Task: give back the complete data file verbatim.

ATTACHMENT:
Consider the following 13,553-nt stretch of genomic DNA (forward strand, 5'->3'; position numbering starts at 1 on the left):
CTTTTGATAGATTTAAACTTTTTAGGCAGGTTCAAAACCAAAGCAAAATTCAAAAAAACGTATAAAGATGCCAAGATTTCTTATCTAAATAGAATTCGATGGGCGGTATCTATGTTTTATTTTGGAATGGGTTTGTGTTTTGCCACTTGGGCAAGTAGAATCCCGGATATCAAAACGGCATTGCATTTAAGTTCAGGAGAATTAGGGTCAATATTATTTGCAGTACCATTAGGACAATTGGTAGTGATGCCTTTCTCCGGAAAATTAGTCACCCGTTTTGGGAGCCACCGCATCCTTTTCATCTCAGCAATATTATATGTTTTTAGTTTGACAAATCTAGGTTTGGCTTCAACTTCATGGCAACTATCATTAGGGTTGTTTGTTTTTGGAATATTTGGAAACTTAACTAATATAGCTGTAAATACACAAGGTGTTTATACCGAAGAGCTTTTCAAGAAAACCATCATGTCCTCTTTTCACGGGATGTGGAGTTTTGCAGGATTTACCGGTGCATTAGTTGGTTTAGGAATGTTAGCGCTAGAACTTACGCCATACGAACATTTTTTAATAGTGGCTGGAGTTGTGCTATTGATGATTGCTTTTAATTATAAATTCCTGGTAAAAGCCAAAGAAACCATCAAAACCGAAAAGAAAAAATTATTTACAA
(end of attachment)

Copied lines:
Consider the following 13,553-nt stretch of genomic DNA (forward strand, 5'->3'; position numbering starts at 1 on the left):
CTTTTGATAGATTTAAACTTTTTAGGCAGGTTCAAAACCAAAGCAAAATTCAAAAAAACGTATAAAGATGCCAAGATTTCTTATCTAAATAGAATTCGATGGGCGGTATCTATGTTTTATTTTGGAATGGGTTTGTGTTTTGCCACTTGGGCAAGTAGAATCCCGGATATCAAAACGGCATTGCATTTAAGTTCAGGAGAATTAGGGTCAATATTATTTGCAGTACCATTAGGACAATTGGTAGTGATGCCTTTCTCCGGAAAATTAGTCACCCGTTTTGGGAGCCACCGCATCCTTTTCATCTCAGCAATATTATATGTTTTTAGTTTGACAAATCTAGGTTTGGCTTCAACTTCATGGCAACTATCATTAGGGTTGTTTGTTTTTGGAATATTTGGAAACTTAACTAATATAGCTGTAAATACACAAGGTGTTTATACCGAAGAGCTTTTCAAGAAAACCATCATGTCCTCTTTTCACGGGATGTGGAGTTTTGCAGGATTTACCGGTGCATTAGTTGGTTTAGGAATGTTAGCGCTAGAACTTACGCCATACGAACATTTTTTAATAGTGGCTGGAGTTGTGCTATTGATGATTGCTTTTAATTATAAATTCCTGGTAAAAGCCAAAGAAACCATCAAAACCGAAAAGAAAAAATTATTTACAA